Pain Management

Safe and effective pain management is an important part of quality treatment at Beaumont.

With today's medicine there is no reason for anyone to tolerate any level of pain. Beaumont tailors pain management to each patient's care plan after surgery, during rehabilitation or while undergoing treatment for cancer.

Pain Management and Surgery
Before having surgery, make sure you discuss pain control options with your physician. Talk about pain control methods that have or have not worked well for you in the past. Make sure you talk about:

  • Concerns about medications
  • Medications that have not worked well
  • Allergies to any medications or drugs
  • Side effects you might experience
  • Prescription and other medications you are currently taking

Pain medications are given after surgery in one of the following ways:

  • Upon request: Ask the nurse for pain medicine as you need it.
  • Pain pills or shots given at set times: Medicine is dispensed to you certain, regular times throughout the day to keep pain under control.
  • Patient controlled analgesia (PCA): You control dosing of pain medicine by pressing a button to inject medicine through an intravenous tube in the vein.
  • Patient controlled epidural analgesia (PCEA): Continuous pain relief delivered by a tube inserted in the spine; when you press a button, the pain medicine goes into an epidural tube, which is inserted in the back.

Your physicians and nurses will want to know how your pain medicine is working and whether or not you are still experiencing pain. The physician will change the medicine, and/or dosage, if necessary.

Pain Management and Rehabilitation
Beaumont tailors rehabilitation pain management to the needs of each individual patient depending upon the specific type of pain, disease, or condition being treated. Our goal is to help get back on your feet and regain your independence as soon as possible, while improving your overall quality of life.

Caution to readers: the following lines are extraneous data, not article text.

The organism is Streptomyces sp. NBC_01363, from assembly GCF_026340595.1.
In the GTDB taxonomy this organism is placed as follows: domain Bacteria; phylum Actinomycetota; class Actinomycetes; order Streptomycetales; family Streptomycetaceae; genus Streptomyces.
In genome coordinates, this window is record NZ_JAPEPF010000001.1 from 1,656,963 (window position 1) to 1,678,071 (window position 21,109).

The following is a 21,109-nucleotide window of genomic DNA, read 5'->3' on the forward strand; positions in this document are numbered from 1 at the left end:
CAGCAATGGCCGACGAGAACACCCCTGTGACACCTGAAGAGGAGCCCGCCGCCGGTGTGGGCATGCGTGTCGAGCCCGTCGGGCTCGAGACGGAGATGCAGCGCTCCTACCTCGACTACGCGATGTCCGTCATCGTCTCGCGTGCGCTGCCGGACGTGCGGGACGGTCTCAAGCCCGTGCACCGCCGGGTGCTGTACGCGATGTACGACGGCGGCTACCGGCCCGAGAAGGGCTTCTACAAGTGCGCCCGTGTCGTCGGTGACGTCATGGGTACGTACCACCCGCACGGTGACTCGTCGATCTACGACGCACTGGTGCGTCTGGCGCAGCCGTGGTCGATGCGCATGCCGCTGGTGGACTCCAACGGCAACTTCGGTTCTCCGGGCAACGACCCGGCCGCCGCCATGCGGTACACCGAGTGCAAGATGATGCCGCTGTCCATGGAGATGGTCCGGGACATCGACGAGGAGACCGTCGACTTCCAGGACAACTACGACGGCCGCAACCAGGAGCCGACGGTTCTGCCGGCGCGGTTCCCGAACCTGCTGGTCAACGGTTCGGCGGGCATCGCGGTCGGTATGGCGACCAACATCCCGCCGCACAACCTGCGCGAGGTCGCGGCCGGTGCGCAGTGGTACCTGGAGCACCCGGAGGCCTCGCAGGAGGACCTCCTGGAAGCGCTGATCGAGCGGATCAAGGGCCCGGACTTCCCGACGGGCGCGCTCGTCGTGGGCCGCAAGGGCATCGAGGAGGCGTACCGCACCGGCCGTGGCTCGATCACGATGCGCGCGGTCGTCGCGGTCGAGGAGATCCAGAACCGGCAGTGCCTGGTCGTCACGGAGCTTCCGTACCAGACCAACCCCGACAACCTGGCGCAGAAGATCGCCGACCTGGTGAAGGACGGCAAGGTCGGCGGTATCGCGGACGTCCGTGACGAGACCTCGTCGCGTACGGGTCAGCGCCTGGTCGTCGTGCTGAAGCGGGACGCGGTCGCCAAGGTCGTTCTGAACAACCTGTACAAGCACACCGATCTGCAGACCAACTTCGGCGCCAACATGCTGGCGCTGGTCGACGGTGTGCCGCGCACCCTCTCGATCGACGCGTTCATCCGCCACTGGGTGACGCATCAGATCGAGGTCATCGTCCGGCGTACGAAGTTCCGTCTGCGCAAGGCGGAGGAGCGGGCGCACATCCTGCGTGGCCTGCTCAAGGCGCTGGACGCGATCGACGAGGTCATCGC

Pain management techniques can also help reduce chronic pain. In order to help reach these goals, pain management programs may include the following:

  • Over the counter medications such as aspirin
  • Prescription pain medicine for stronger pain relief
  • Prescription antidepressants
  • Heat and cold treatments
  • Physical and occupational therapy
  • Exercise
  • Local electrical stimulation
  • Nerve blocks and regional stimulation
  • Emotional and psychological support
  • Medication management
  • Assertiveness training
  • Individual and family education/counseling
  • Surgery
  • Acupuncture

Pain Management and Cancer
Quite often pain for cancer patients can be reduced or eliminated. Pain management during cancer treatment is an important topic to discuss with your doctor as soon as a diagnosis of cancer is made or suspected.

Cancer pain may depend on the type of cancer, the stage of the disease and an individual's tolerance for pain. Methods for reducing pain are classified as either pharmacological-controlled by medication - or non-pharmacological -controlled without medication.

Pain medication may be given in one or more of the following methods:

  • By mouth
  • With an inhaler, an injection or special catheter
  • Through a patch on the skin
  • Through an implanted device
  • Non-pharmacological pain management methods use ways to alter thoughts and focus concentration to better manage/reduce pain like:
    • Education about your disease and psychological conditioning.
    • Hypnosis including guided imagery, distraction and relaxation with guided imagery.

Other non-pharmacological methods may be alternative therapies such as comfort therapy, physical and occupational therapy, psychosocial therapy/counseling and neurostimulation to better manage and reduce pain.